“On discharge in 1947, I returned to sea, ending up in India in the time of partition of Pakistan. I then returned to Vancouver by way of Turkey-England-Gander and New York by Pan American Airways Constellation. Back home again, I shipped aboard a large yacht called Cossair and was shipwrecked in Mexico. Returning home once again, I applied to join the Vancouver Fire Department, was passed ‘fit’ and spent five years on the Fire Boat No. 2 before moving uptown.”
While sailing around B.C., that’s when Rees and wife Audree found their land on Thetis Island that would become their long-time home.
“Not having power to the site in those days, the house was built with hand tools, cement being mixed in the wheelbarrow,” Rees noted.
“In the latter days of my time with the Vancouver Fire Department we moved to Thetis and I commuted by BMW motorcycle to work every four days (except vacations) for 15 years, without missing a shift and never being late.”
Six years into retirement while his wife was away visiting friends, Rees got bored and decided to take a discovery flight in Victoria.
“I got hooked, passed my medical and tried the local flying schools,” he wrote. “They turned me down. Too old, they said. The Victoria Flying Club said OK, though, so I commuted from Thetis twice a week, flying in the morning and attending ground school at night. I would fly again the following morning and then go home. The next day it was off to the VFC for more of the same. This routine I kept until I soloed. I then rented Cessna 152 and 172 aircraft and got my ticket.”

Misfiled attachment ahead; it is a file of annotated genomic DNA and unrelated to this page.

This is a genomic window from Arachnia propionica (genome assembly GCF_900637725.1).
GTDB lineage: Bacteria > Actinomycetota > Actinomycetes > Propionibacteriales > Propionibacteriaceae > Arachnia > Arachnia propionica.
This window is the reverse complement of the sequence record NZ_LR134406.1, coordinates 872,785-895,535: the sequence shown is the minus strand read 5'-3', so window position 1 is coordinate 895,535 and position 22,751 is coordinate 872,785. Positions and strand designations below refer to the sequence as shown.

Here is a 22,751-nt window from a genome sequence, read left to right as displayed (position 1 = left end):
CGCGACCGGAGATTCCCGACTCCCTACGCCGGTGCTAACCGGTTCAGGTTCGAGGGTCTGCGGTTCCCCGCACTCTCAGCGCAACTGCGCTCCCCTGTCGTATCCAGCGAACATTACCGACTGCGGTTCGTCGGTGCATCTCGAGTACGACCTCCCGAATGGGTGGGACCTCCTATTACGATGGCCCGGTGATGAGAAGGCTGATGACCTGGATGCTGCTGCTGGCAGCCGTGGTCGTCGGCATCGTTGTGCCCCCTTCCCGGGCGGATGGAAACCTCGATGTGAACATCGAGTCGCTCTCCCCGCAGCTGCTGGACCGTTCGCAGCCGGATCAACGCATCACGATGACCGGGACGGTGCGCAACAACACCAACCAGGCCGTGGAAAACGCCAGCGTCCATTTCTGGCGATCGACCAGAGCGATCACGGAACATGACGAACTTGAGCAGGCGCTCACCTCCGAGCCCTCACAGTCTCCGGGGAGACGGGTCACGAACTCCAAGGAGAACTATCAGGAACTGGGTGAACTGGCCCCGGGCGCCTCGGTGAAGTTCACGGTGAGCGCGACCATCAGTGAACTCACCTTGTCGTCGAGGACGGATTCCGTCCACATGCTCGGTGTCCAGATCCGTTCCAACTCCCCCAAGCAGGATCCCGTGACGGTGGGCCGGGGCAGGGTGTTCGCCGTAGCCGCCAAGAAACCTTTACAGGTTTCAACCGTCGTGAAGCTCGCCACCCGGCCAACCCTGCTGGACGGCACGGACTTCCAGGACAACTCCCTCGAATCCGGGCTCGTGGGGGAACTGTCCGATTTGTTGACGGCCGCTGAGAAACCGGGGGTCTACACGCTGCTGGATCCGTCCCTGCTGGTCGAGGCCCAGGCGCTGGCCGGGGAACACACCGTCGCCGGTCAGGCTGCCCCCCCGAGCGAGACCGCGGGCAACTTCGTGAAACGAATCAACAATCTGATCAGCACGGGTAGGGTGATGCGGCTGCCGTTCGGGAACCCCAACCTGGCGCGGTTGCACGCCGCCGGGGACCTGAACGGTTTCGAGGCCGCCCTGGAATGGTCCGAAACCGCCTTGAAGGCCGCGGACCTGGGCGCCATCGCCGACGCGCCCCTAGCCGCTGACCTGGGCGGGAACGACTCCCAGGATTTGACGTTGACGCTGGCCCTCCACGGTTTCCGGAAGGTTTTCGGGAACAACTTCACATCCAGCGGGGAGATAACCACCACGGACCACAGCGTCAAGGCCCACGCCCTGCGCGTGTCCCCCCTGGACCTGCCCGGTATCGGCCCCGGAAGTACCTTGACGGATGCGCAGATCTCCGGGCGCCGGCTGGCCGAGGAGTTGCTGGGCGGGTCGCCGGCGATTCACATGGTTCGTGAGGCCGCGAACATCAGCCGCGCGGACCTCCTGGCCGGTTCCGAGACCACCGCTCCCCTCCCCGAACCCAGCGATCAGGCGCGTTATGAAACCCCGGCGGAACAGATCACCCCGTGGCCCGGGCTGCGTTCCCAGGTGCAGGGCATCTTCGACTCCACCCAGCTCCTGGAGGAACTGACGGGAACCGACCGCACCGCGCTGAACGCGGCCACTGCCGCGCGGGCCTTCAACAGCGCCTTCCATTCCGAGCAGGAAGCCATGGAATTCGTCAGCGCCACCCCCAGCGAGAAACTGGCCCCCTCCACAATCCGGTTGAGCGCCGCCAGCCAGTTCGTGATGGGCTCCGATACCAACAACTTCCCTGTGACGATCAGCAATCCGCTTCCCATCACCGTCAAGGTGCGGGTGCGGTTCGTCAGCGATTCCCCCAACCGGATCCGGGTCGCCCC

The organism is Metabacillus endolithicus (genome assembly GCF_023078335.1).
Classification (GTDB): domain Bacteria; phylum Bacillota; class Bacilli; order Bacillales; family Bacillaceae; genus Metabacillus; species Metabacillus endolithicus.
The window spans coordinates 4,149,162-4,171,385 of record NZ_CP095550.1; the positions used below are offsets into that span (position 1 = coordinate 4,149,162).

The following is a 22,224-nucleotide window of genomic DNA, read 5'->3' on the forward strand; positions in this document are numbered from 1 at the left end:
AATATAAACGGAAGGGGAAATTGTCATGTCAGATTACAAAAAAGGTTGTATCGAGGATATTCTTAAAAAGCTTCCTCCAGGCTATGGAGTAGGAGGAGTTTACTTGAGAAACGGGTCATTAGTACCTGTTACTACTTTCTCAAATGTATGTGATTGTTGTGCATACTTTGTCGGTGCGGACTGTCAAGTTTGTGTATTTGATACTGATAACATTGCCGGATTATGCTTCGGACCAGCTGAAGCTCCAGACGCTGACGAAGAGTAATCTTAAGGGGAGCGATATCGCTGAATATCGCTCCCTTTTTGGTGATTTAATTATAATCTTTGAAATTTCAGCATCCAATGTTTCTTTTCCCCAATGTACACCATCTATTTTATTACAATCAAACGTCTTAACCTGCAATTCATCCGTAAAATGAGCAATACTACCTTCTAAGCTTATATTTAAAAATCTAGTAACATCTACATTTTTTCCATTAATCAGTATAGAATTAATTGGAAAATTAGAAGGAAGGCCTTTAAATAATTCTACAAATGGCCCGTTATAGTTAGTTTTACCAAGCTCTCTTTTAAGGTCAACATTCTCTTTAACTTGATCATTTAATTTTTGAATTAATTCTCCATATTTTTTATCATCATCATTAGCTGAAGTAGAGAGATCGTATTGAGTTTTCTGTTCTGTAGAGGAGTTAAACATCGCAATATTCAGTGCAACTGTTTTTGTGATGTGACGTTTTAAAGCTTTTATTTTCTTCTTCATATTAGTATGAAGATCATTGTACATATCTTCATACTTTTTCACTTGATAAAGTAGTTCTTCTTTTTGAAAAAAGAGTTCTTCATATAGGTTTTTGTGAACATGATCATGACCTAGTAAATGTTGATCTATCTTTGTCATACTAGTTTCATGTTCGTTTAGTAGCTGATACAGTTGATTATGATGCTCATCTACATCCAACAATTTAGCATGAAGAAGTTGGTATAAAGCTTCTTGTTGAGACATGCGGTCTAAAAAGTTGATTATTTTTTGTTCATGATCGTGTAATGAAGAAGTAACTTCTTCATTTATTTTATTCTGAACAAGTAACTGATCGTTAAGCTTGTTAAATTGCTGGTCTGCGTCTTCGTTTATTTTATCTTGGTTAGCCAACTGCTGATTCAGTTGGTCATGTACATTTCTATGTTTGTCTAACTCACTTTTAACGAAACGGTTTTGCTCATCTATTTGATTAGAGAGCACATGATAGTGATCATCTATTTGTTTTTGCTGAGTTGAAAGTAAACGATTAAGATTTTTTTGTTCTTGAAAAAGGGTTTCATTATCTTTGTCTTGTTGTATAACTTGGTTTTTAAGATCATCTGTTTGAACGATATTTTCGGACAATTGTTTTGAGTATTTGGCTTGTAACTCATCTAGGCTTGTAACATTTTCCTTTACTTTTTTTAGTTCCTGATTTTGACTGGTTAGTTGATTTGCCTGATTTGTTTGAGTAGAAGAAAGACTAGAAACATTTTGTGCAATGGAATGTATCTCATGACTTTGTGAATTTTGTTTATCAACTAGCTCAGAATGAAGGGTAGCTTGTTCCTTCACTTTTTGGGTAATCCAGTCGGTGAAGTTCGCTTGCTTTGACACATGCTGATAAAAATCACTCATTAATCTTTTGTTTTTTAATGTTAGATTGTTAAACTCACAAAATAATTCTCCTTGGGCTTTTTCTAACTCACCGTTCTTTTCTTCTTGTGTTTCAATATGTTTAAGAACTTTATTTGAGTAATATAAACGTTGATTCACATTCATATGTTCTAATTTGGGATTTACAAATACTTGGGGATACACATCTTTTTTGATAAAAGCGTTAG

His tales of flight only became more incredible over the years.
“You are never too old to try new things or follow your dreams,” he confided at the time.
Many things about his uncle stood out for nephew Jerry Gildemeester.
“Engines, engine rooms were his thing, his comfort zone,” Gildemeester explained in a summation. “He showed me the engine room on every ferry we rode on explaining all the inner workings, expanding my little mind.
“During the house building and clearing on Thetis they brought us three boys of Audree’s sister over to Thetis many times, by sailboat, speedboat and motorcycle. The Royal Van Yacht Club was where my brothers and I spent a lot of time with Pete and Audree on and around the sailboat that they built. I have fond memories of the seven-hour trip to Thetis from downtown Vancouver, going out on the tide.”
Shenanigans happened while they were away that Gildemeester is sure are remembered by some Thetis residents.
“I drove the tractor on the road to the marina thinking no one would notice,” he recalled. “You noticed. Took the speed boat out water skiing and used up all the gas. You noticed. Dispatches were sent on Pete and Aud’s return. Was read the riot act, so to speak. Lesson learned, eventually. Teenagers, eh?”
The more the family looked into Rees’ past the prouder they were of him for his voluntary military service that Gildemeester indicated he never spoke about much. The medals he received and wore proudly were earned doing public and military service, he noted.
“The last years as things slowed down, he kept the property looking like a manicured park,” Gildemeester added.
“Every day at 9 a.m. Pete did the ham radio daily net check-in with his buddies. We all miss you incredibly Uncle Pete.”
The same can be said by so many whose lives he impacted.